2. A display system as claimed in claim 1, further comprising a spectacle mount for supporting said second polarizing filter.
3. A display system as claimed in claim 2 comprising means for orienting said second polarizing filter on said spectacle mount.
4. A display system as claimed in claim 1, wherein the transparent emissive display screen is placed between said first and second polarizing filter.

1. Field of the Invention

The present invention relates to display systems comprising a transparent emissive screen which allows the display simultaneously of the information displayed by the screen and that seen by transparency therethrough.

2. Description of the Prior Art

For a long time it has been known to use in aircraft collimators allowing a sighting reticle to be formed by reflection on a semi-transparent mirror which is superimposed on the scene, a target for example, seen through the glass of the cabin. The luminosity of such a collimator may be adjusted so that the reticle is not drowned in the external light, that of the sun seen face on for example. On the other hand, the reflection from the mirrors introduces at least a partial polarization which in practice prevents the use of polarizing filters for attenuating the external light.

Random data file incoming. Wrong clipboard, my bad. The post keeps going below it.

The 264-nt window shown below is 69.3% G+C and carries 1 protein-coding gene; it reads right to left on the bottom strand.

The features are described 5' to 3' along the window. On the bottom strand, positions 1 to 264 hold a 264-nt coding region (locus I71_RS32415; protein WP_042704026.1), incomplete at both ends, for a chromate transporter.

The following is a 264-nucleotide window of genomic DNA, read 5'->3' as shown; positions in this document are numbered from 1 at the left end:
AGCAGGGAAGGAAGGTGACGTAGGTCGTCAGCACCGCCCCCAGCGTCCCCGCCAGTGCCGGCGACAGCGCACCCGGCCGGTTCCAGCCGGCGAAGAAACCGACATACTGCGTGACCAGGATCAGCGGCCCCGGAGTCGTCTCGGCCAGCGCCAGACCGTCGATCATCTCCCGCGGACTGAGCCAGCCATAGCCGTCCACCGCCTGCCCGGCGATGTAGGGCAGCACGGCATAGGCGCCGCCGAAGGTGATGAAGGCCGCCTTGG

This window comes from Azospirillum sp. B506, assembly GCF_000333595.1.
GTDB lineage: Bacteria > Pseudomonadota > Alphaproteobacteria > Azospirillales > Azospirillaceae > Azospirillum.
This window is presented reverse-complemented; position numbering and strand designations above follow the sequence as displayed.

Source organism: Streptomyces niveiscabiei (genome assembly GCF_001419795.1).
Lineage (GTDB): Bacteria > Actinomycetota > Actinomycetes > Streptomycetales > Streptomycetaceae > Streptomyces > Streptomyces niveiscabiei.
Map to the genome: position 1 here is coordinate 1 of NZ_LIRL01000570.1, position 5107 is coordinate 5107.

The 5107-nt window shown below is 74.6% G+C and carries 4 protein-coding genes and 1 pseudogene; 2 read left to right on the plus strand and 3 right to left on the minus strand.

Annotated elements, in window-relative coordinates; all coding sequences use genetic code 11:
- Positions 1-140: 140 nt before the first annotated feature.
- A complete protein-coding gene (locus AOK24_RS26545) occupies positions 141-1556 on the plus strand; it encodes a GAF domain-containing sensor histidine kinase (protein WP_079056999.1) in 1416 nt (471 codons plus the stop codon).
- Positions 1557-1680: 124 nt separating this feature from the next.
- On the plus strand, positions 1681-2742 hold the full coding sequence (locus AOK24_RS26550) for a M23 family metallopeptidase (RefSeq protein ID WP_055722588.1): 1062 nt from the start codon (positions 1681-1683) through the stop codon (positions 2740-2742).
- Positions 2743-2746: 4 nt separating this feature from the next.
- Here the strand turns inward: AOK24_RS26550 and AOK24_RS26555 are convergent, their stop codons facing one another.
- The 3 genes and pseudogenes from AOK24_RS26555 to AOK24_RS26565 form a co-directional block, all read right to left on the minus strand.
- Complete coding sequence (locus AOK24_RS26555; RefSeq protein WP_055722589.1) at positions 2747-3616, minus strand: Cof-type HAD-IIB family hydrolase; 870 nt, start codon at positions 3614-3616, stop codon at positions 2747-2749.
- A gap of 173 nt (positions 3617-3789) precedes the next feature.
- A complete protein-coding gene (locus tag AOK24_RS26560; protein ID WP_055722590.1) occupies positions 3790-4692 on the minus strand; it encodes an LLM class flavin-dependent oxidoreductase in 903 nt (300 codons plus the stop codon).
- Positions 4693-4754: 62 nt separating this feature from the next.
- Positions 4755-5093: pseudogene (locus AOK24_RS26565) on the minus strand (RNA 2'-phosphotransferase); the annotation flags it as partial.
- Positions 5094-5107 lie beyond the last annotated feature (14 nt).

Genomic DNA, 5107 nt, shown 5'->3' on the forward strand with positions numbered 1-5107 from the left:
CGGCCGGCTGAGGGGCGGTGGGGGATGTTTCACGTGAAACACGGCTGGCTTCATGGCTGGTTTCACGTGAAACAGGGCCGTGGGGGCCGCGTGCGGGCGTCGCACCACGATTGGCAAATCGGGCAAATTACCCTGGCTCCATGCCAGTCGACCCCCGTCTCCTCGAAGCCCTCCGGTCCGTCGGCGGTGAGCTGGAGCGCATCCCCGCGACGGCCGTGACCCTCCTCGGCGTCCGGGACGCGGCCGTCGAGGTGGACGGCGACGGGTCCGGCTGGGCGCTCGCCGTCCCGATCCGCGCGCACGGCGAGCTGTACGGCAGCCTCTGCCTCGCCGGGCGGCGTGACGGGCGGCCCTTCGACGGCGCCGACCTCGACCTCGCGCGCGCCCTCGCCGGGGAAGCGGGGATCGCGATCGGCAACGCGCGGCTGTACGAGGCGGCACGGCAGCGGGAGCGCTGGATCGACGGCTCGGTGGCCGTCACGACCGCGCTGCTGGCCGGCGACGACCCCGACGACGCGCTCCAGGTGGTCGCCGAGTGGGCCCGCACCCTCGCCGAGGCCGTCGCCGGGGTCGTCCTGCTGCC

It has recently been proposed to use, for constructing a collimator and generally any display device called "head high", a transparent emissive screen which may be placed directly in the path of the external light rays. Thus the equipment is greatly simplified. However, the luminosity of such a screen is too low with respect to that of the sun, but there is however no phenomenon of polarization intrinsic to such a device.